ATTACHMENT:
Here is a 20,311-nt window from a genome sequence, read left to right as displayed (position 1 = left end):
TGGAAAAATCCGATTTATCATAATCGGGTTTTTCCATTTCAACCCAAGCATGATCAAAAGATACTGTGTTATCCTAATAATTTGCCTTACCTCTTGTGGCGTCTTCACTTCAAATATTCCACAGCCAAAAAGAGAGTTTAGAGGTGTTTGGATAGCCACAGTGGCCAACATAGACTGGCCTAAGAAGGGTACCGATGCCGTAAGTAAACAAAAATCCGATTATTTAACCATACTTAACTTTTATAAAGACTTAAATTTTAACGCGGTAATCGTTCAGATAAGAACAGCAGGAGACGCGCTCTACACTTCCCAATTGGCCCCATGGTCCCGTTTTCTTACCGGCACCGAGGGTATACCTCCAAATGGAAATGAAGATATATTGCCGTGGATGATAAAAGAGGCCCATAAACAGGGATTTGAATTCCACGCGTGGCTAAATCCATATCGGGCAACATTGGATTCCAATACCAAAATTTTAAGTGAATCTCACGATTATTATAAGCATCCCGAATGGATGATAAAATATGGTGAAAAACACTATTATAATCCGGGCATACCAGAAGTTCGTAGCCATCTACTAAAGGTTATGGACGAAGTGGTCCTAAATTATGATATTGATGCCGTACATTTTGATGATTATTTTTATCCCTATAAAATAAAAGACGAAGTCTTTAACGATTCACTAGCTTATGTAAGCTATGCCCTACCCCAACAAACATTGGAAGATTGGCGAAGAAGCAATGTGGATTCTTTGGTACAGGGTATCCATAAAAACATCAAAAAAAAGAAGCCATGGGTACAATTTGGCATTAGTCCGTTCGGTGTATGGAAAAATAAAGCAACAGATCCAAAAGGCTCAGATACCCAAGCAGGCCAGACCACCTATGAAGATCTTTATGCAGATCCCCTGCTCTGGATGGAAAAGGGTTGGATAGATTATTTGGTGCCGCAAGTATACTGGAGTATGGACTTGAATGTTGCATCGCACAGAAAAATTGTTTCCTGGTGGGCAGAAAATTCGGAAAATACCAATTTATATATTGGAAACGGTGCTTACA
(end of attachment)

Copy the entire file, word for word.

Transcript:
Here is a 20,311-nt window from a genome sequence, read left to right as displayed (position 1 = left end):
TGGAAAAATCCGATTTATCATAATCGGGTTTTTCCATTTCAACCCAAGCATGATCAAAAGATACTGTGTTATCCTAATAATTTGCCTTACCTCTTGTGGCGTCTTCACTTCAAATATTCCACAGCCAAAAAGAGAGTTTAGAGGTGTTTGGATAGCCACAGTGGCCAACATAGACTGGCCTAAGAAGGGTACCGATGCCGTAAGTAAACAAAAATCCGATTATTTAACCATACTTAACTTTTATAAAGACTTAAATTTTAACGCGGTAATCGTTCAGATAAGAACAGCAGGAGACGCGCTCTACACTTCCCAATTGGCCCCATGGTCCCGTTTTCTTACCGGCACCGAGGGTATACCTCCAAATGGAAATGAAGATATATTGCCGTGGATGATAAAAGAGGCCCATAAACAGGGATTTGAATTCCACGCGTGGCTAAATCCATATCGGGCAACATTGGATTCCAATACCAAAATTTTAAGTGAATCTCACGATTATTATAAGCATCCCGAATGGATGATAAAATATGGTGAAAAACACTATTATAATCCGGGCATACCAGAAGTTCGTAGCCATCTACTAAAGGTTATGGACGAAGTGGTCCTAAATTATGATATTGATGCCGTACATTTTGATGATTATTTTTATCCCTATAAAATAAAAGACGAAGTCTTTAACGATTCACTAGCTTATGTAAGCTATGCCCTACCCCAACAAACATTGGAAGATTGGCGAAGAAGCAATGTGGATTCTTTGGTACAGGGTATCCATAAAAACATCAAAAAAAAGAAGCCATGGGTACAATTTGGCATTAGTCCGTTCGGTGTATGGAAAAATAAAGCAACAGATCCAAAAGGCTCAGATACCCAAGCAGGCCAGACCACCTATGAAGATCTTTATGCAGATCCCCTGCTCTGGATGGAAAAGGGTTGGATAGATTATTTGGTGCCGCAAGTATACTGGAGTATGGACTTGAATGTTGCATCGCACAGAAAAATTGTTTCCTGGTGGGCAGAAAATTCGGAAAATACCAATTTATATATTGGAAACGGTGCTTACA